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Equal Rights (Version)

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  1. Dec 02,  · In our opinion: Why Utah should not pass the current version of the Equal Rights Amendment. The Beehive State must continue to rally for equality and genuine women’s rights. By the Deseret News Editorial Board Dec 2, , pm MST Share this story. Share this on Facebook.
  2. In , this statement was admitted to Congress under the Equal Rights Amendment (ERA). The ERA was a proposed amendment to the United States Constitution granting equality between men and women under the law. If the Era was passed, it would have made unconstitutional any laws that grant one sex different rights than the other. .
  3. "Equality of rights under the law shall not be abridged by the United States or by any State on account of sex." This simple sentence comprised Section 1 of the Equal Rights Amendment (ERA), which was first proposed in Congress by the National Women's Party in Feminists of the late s and early s saw ratification of the amendment as the only clear-cut way to eliminate all legal.
  4. Gov. Cuomo with Assemblymember Seawright, center, & others (photo: Governor's Office) Governor Andrew Cuomo is promoting a more expansive version of a New York State equal rights amendment than he did last year, tipping the balance between the discrepant Assembly and Senate bills in the direction of inclusivity, favored by the Senate. Despite Cuomo’s new support for a broader set of.
  5. Apr 15,  · The origins of the Equal Rights Amendment. The earliest version of the ERA was introduced to Congress in and written by two leaders .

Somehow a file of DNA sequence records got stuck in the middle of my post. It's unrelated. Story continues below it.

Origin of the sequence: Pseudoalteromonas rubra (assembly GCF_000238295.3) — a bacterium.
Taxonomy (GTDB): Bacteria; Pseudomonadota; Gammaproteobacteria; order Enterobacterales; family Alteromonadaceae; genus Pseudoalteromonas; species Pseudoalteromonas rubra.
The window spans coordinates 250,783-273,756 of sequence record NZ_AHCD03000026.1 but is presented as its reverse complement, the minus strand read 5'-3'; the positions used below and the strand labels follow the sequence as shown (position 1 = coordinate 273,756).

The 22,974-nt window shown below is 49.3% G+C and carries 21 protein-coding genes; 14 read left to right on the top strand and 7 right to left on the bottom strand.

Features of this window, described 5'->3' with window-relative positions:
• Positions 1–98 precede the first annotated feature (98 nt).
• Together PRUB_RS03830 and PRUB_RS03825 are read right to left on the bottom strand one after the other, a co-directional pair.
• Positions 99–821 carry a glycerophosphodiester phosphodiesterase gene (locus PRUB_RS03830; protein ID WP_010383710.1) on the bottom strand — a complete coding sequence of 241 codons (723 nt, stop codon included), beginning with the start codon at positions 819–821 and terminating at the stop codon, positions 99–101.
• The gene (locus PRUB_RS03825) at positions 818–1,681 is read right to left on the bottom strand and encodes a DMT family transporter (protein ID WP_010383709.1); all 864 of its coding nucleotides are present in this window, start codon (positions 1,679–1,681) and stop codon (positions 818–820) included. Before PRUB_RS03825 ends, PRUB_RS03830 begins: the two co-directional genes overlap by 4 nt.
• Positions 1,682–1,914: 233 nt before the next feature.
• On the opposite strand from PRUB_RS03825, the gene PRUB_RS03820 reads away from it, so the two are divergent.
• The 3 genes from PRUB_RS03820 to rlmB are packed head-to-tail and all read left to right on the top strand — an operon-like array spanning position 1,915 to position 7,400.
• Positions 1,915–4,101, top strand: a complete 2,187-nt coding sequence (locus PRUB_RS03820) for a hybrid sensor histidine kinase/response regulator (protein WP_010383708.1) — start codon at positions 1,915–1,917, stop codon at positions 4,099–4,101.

6. Mar 20,  · Half a century ago the proposed Equal Rights Amendment to the Constitution seemed like a good idea. Such a good idea, in fact, that it was adopted by .
  7. Congress passed the Equal Rights Amendment in , but it was never ratified by enough states to be added to the Constitution. Only a handful of states are still holding out. Florida is one of them.
  8. Apr 21,  · The Equal Rights Amendment (ERA) is a proposed constitutional amendment that would guarantee equal rights under the law regardless of sex. It was first drafted in by suffragist Alice Paul, and since then some version of the ERA was introduced in every session of Congress until H.J. Res. 75, Proposing an Equal Rights Amendment.
  9. The Equal Rights Amendment reads, in its entirety, as follows: Section 1: Equality of rights under the law shall not be denied or abridged by the United States or by any State on account of sex. Section 2: The Congress shall have the power to enforce, by appropriate legislation, the provisions of this article.
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